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How to Build a Responsive Website in 10 Easy Steps

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Having a responsive website is pretty-much essential in 2022, considering that more than half of the world’s internet users are browsing the web from mobile devices. On top of that, mobile e-commerce spending amounts to around 1/3 of total e-commerce sales worldwide. 

This is why most responsible business owners and marketing directors are looking to hire experienced web design agencies to help them create responsive websites.

If you, too, are planning to build a responsive website, you’re probably wondering where to start. 

You might already have a desktop-focused site, and you’re interested in making it more mobile-friendly, or you want to build a responsive website from scratch. 

Whatever the case, you’re in the right place. This guide will cover the steps to making such a website and some of the most common mistakes to avoid in the process.

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10 Steps to Take to Make Your Website More Responsive

Without further ado, let’s take a look at the ten most effective techniques you can use in your website development process to create a more responsive, mobile-friendly site. If you don’t have experience with web development, you can check here to find a specialist that can assist you in the process.

Install a Responsive Theme

We’ll start with a quick fix. This is probably not the best option if you already have an established website, but installing a brand-new responsive theme is the easiest way out of this entire problem if you’re just getting started or have a low-traffic site.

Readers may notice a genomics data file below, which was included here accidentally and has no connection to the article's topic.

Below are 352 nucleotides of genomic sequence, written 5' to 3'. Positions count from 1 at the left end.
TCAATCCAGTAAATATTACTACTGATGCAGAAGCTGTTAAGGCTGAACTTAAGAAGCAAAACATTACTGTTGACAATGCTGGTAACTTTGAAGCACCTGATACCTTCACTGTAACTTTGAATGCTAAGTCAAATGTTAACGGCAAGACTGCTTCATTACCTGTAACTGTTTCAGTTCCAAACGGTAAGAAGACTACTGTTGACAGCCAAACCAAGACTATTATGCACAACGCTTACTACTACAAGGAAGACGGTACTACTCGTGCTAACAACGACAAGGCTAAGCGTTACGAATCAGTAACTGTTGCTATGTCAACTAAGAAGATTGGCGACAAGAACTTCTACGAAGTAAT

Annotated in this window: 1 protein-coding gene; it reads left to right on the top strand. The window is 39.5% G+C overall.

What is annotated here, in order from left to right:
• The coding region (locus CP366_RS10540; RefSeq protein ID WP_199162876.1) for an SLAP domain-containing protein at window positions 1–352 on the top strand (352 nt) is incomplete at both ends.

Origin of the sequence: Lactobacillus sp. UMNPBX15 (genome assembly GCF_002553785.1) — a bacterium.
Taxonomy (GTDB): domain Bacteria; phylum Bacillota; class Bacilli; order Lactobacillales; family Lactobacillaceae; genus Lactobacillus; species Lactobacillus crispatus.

Changing your theme is quite simple if you’re on WordPress (or any other website builder, for that matter).

Head to your WP dashboard and find the Install Themes section under Appearance > Themes. Type “responsive” into the search bar and watch the palette of options open up before your eyes.

You now have access to all of the responsive themes in the WordPress database. Choose the one you like best, install it, and you’re nearly done.

All that’s left to do is check that your new theme works and looks equally great on all types of devices and screen sizes. If you’re in a pinch, you can leave it here, but we still recommend going through the rest of the tips presented below to be sure everything is as optimized as it could be.

Streamline the Menus

Mobile screens are a lot smaller than desktop or laptop screens. You heard it here first. All jokes aside, people often fail to consider this fact when designing their menu options.


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You can afford to make your desktop website’s menu extensive with lots of detailed options, but this could complicate things on mobile. You don’t want your users to have to pinch-zoom or scroll left and right to see all the available choices. 

Try to keep everything concise so it can fit within the viewport. Here’s how Domino’s Pizza applied this concept in the design of its responsive site.

The typical sidebar is useless on most mobile websites as well. It gets pushed down to the very bottom, so it is barely ever used. Your best bet is to conceal the sidebar and make it accessible via a hamburger-style button (see below).

Keep Your Forms Short

It’s important to get as much information on your visitors as possible, but not at the expense of user experience.